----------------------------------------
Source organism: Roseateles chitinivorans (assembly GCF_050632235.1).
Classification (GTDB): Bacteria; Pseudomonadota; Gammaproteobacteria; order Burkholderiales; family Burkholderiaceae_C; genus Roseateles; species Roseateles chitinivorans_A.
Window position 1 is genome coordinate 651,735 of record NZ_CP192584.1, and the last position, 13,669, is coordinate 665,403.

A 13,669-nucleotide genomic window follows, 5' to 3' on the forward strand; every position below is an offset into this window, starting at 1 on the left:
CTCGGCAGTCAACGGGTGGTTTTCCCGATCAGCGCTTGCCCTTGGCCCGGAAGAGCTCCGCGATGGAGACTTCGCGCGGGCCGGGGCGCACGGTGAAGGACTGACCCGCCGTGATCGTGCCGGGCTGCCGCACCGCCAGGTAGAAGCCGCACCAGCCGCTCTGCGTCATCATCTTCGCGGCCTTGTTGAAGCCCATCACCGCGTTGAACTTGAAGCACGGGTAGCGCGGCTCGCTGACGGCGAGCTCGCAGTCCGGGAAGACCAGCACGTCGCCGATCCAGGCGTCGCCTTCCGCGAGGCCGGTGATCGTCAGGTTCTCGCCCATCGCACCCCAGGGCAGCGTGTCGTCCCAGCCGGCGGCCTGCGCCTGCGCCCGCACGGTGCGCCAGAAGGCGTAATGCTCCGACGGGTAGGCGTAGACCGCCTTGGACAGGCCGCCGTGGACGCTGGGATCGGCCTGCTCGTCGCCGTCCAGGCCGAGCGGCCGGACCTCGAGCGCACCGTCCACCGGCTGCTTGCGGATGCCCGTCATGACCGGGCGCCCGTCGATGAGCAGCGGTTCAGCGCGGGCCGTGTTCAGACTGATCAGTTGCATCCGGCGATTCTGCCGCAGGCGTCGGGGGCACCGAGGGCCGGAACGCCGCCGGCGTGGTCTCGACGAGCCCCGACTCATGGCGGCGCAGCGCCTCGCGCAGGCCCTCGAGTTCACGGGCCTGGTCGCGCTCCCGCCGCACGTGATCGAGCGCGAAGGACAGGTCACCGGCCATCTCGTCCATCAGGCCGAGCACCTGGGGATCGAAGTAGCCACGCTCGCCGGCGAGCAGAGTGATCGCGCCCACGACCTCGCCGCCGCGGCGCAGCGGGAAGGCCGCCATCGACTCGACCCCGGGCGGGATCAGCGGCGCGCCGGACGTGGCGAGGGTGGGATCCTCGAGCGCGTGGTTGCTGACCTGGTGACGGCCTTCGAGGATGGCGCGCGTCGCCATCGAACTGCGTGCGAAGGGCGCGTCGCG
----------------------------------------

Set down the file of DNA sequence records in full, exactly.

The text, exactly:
Source organism: Roseateles chitinivorans (assembly GCF_050632235.1).
Classification (GTDB): Bacteria; Pseudomonadota; Gammaproteobacteria; order Burkholderiales; family Burkholderiaceae_C; genus Roseateles; species Roseateles chitinivorans_A.
Window position 1 is genome coordinate 651,735 of record NZ_CP192584.1, and the last position, 13,669, is coordinate 665,403.

A 13,669-nucleotide genomic window follows, 5' to 3' on the forward strand; every position below is an offset into this window, starting at 1 on the left:
CTCGGCAGTCAACGGGTGGTTTTCCCGATCAGCGCTTGCCCTTGGCCCGGAAGAGCTCCGCGATGGAGACTTCGCGCGGGCCGGGGCGCACGGTGAAGGACTGACCCGCCGTGATCGTGCCGGGCTGCCGCACCGCCAGGTAGAAGCCGCACCAGCCGCTCTGCGTCATCATCTTCGCGGCCTTGTTGAAGCCCATCACCGCGTTGAACTTGAAGCACGGGTAGCGCGGCTCGCTGACGGCGAGCTCGCAGTCCGGGAAGACCAGCACGTCGCCGATCCAGGCGTCGCCTTCCGCGAGGCCGGTGATCGTCAGGTTCTCGCCCATCGCACCCCAGGGCAGCGTGTCGTCCCAGCCGGCGGCCTGCGCCTGCGCCCGCACGGTGCGCCAGAAGGCGTAATGCTCCGACGGGTAGGCGTAGACCGCCTTGGACAGGCCGCCGTGGACGCTGGGATCGGCCTGCTCGTCGCCGTCCAGGCCGAGCGGCCGGACCTCGAGCGCACCGTCCACCGGCTGCTTGCGGATGCCCGTCATGACCGGGCGCCCGTCGATGAGCAGCGGTTCAGCGCGGGCCGTGTTCAGACTGATCAGTTGCATCCGGCGATTCTGCCGCAGGCGTCGGGGGCACCGAGGGCCGGAACGCCGCCGGCGTGGTCTCGACGAGCCCCGACTCATGGCGGCGCAGCGCCTCGCGCAGGCCCTCGAGTTCACGGGCCTGGTCGCGCTCCCGCCGCACGTGATCGAGCGCGAAGGACAGGTCACCGGCCATCTCGTCCATCAGGCCGAGCACCTGGGGATCGAAGTAGCCACGCTCGCCGGCGAGCAGAGTGATCGCGCCCACGACCTCGCCGCCGCGGCGCAGCGGGAAGGCCGCCATCGACTCGACCCCGGGCGGGATCAGCGGCGCGCCGGACGTGGCGAGGGTGGGATCCTCGAGCGCGTGGTTGCTGACCTGGTGACGGCCTTCGAGGATGGCGCGCGTCGCCATCGAACTGCGTGCGAAGGGCGCGTCGCG